Back in September, we hosted our first Open Mic event, and it was absolutely awesome.
I mean, just look at these pics.
Clearly, it was a pretty good time.
But we did something a bit different for this particular Open Mic. You see, we host these events and tons of talented people come in from across campus, but we never really get to know them. You think they'd be interesting people, right?
So we decided to talk to three acts before their set to get a better idea of who they were.
When we asked Jarod Burgardt if he was familiar with singing in front of people, he offered a surprising response.
"I tried it once," he said.
That meant that his Open Mic performance was the second time he had ever flexed his vocal chords for a crowd. Jarod, we seriously salute you.
Jarod has viewed singing as something to do for fun. "It's kind of a hobby that I do on and off," he said. His singing tendencies haven't gone far beyond his Let's Play channel – a genre of videos where individuals play games and offer commentary – that he shares with his friends on the streaming service Twitch.
"Sometimes I sing along to the songs that we have on," he said. "We play Super Smash Bros., Legend of Zelda; mostly Nintendo stuff."
On Open Mic Night, Jarod chose a personal favorite to sing: "Send Them On" by Bastille.
"I kind of like the band, but I really like the song," he said. Jarod depicted himself as a huge fan of alternative rock in general, but it was clear where his heart was.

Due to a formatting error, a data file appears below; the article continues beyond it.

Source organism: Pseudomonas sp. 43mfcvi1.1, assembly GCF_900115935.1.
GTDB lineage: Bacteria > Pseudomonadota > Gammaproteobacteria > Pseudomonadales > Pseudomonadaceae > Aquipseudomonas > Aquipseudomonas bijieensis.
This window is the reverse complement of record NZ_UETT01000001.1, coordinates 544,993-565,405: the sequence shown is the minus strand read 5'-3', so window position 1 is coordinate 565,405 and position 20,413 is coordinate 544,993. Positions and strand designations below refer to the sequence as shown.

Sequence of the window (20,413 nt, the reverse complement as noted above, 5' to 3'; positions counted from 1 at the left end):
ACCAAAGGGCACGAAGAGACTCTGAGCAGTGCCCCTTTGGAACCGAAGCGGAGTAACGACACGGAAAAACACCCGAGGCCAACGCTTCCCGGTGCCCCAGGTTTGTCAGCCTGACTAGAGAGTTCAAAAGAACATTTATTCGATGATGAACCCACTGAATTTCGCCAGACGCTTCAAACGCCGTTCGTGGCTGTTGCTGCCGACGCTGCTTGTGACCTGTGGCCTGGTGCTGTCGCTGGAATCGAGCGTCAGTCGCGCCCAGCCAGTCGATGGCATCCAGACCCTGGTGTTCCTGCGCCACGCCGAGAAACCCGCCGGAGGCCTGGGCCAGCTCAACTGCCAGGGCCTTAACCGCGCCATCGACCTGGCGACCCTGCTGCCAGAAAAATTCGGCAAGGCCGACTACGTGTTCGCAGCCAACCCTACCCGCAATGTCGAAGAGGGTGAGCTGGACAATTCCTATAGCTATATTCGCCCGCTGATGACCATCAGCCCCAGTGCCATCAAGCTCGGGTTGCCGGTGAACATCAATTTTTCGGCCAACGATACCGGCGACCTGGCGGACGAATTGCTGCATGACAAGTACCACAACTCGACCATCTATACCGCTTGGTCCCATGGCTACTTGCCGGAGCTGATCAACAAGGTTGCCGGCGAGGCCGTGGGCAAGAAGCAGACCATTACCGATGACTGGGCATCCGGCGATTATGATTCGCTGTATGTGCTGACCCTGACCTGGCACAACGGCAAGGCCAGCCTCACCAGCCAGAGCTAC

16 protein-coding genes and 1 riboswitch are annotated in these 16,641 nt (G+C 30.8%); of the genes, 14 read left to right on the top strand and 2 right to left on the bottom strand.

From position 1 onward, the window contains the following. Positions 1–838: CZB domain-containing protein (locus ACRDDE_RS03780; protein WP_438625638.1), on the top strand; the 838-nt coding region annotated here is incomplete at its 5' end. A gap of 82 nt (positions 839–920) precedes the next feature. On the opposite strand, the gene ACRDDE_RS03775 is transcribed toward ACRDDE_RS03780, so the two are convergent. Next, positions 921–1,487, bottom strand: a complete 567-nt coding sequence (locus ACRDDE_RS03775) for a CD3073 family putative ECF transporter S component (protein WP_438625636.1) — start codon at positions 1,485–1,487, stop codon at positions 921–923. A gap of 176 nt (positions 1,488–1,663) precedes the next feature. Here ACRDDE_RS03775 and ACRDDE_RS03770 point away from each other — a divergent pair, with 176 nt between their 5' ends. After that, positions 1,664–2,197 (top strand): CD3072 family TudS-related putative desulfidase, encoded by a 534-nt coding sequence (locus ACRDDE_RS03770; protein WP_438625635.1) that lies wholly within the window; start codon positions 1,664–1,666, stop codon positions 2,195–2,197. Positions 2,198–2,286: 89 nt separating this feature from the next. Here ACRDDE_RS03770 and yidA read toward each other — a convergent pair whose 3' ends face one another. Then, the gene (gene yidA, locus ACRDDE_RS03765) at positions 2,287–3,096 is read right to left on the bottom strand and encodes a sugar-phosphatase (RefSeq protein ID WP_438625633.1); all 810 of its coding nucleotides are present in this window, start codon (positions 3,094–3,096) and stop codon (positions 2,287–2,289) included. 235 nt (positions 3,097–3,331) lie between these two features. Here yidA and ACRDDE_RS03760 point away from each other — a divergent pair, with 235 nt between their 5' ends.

Jarod: "AC/DC is the best."
BDP: "Can you sing like their vocalist?"
Jarod: "I could try, but afterwards...
...I would not be able to speak."
Fair enough, Jarod, fair enough.
When all was said and done, he made a triumphant spectacle with his performance. Sporting a particularly deep voice, Jarod conquered the song with confidence. When he got off stage, he seemed relieved. It's our hope that Open Mic gave him the courage to take his talents further.
During his sound check, Sidney Kukert gave us a taste of what was coming: dark and dirty tunes that could only be described by a marriage between Joy Division and Nirvana.
"Grunge punk is my kind of stuff," he affirmed; wearing a Nirvana shirt. It made sense.
Sidney was at Open Mic to play guitar and sing original songs and covers. He sounded great during the soundcheck so we asked him how long he'd been playing.
"Less than a year," he stated bashfully.
Ok, we definitely did not see that one coming.
Although Sidney's journey with guitar has been a short one, it turned out to be a fascinating glimpse into modern technology's ability to promote musicianship.
At a certain point in his life, Sidney said to himself that there just "wasn't many new video games coming out," or, at least, games he was interested in.
"[But] I see this game called Rocksmith," he said, reminiscing, "and I'm like, 'Hey, I'll learn!'"
"It's a video game and it teaches you how to play a real guitar," he informed us. The concept is especially interesting because the player needs an authentic "axe" to play. No plastic shredders here, people. Think Guitar Hero, but you're actually learning something.
The game helped him, and now he's climbing atop the Open Mic stage; showcasing determination and raw talent.